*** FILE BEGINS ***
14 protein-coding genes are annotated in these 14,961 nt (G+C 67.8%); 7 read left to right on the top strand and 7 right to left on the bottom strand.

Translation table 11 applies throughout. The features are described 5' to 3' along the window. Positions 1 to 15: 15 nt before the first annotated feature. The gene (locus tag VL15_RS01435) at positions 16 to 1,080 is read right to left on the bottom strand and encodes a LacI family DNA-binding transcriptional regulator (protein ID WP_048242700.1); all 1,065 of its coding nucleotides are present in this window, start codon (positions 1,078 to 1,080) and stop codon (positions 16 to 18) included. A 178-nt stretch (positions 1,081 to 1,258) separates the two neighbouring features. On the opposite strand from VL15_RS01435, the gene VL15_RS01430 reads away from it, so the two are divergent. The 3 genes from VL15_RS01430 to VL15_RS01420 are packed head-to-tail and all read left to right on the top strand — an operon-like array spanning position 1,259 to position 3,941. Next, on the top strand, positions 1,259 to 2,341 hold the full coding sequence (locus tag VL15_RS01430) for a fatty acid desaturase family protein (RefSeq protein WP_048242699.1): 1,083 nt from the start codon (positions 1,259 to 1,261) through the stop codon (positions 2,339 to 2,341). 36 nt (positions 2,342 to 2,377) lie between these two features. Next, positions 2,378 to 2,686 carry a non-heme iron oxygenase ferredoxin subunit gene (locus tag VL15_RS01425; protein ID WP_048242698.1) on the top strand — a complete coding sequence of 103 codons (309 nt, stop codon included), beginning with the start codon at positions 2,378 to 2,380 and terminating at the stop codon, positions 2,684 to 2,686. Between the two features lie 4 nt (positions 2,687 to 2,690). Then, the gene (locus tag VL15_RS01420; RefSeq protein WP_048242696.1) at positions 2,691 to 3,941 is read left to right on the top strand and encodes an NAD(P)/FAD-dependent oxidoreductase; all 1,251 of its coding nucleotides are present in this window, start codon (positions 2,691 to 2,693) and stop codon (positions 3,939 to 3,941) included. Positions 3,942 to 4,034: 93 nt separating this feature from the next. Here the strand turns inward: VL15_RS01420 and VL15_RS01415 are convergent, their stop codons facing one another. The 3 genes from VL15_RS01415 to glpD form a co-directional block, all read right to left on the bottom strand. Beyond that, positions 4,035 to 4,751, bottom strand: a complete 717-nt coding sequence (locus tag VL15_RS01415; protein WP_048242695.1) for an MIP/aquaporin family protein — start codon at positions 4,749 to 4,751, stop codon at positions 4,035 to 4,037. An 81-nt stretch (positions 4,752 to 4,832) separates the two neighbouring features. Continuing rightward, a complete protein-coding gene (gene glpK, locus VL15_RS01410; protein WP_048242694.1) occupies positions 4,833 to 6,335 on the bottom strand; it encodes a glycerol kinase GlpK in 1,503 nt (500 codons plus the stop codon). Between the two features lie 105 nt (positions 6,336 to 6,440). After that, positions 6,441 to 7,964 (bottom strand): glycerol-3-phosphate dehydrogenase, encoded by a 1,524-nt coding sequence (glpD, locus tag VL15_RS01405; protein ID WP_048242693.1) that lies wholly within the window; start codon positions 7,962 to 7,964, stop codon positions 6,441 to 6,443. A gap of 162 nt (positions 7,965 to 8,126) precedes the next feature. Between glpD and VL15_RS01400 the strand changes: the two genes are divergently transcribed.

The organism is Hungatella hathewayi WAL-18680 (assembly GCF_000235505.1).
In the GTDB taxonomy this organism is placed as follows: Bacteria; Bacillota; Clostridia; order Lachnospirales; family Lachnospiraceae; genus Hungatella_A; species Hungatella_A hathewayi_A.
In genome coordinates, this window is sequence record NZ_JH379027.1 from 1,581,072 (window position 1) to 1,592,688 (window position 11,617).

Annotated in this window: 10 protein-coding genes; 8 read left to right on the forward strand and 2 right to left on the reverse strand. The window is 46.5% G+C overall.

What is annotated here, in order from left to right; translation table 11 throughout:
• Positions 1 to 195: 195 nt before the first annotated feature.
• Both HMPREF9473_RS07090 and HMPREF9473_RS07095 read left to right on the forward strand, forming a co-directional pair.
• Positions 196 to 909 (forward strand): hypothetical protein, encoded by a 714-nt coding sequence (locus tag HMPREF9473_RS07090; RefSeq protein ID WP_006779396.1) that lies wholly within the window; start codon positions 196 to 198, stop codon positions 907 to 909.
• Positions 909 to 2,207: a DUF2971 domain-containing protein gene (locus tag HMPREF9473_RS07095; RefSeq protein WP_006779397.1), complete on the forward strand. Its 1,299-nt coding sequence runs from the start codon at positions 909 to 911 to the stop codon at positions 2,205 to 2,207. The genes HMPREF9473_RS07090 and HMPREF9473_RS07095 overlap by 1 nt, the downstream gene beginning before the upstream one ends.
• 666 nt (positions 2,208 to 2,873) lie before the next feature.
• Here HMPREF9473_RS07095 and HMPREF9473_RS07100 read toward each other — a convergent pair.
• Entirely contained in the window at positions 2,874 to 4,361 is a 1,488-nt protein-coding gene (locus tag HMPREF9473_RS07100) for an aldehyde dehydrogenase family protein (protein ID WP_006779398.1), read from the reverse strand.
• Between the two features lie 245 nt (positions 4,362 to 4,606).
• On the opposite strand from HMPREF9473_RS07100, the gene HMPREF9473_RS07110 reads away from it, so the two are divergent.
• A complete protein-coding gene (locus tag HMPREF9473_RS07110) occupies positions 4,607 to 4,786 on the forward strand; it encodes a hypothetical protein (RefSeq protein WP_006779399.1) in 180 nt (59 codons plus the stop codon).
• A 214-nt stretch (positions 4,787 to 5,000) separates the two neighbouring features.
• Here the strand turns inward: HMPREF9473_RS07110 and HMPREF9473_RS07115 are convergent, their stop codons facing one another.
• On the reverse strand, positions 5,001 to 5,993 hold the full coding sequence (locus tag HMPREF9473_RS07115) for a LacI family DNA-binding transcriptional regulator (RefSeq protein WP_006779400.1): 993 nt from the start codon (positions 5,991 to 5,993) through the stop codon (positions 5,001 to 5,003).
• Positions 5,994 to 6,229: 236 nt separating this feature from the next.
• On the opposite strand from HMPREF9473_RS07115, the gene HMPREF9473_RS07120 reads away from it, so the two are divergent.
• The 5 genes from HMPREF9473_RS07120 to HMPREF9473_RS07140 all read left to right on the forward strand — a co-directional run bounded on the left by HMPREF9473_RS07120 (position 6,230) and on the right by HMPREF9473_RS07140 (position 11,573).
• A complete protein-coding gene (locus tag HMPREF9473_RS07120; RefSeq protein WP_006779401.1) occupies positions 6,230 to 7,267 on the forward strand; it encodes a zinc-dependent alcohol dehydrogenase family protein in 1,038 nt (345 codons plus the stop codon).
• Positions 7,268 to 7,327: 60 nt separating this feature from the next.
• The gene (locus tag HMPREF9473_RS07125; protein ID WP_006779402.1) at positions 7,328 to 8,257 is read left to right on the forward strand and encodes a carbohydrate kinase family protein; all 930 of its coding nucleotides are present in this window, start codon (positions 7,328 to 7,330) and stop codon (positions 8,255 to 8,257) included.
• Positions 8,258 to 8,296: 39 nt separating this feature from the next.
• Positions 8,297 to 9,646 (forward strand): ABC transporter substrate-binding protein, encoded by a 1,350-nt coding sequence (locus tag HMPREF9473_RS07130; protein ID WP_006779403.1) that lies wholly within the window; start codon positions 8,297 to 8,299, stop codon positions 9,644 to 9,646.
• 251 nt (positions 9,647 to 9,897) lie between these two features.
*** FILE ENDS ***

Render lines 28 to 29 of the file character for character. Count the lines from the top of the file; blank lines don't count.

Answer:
• Positions 8,297 to 9,646 (forward strand): ABC transporter substrate-binding protein, encoded by a 1,350-nt coding sequence (locus tag HMPREF9473_RS07130; protein ID WP_006779403.1) that lies wholly within the window; start codon positions 8,297 to 8,299, stop codon positions 9,644 to 9,646.
• 251 nt (positions 9,647 to 9,897) lie between these two features.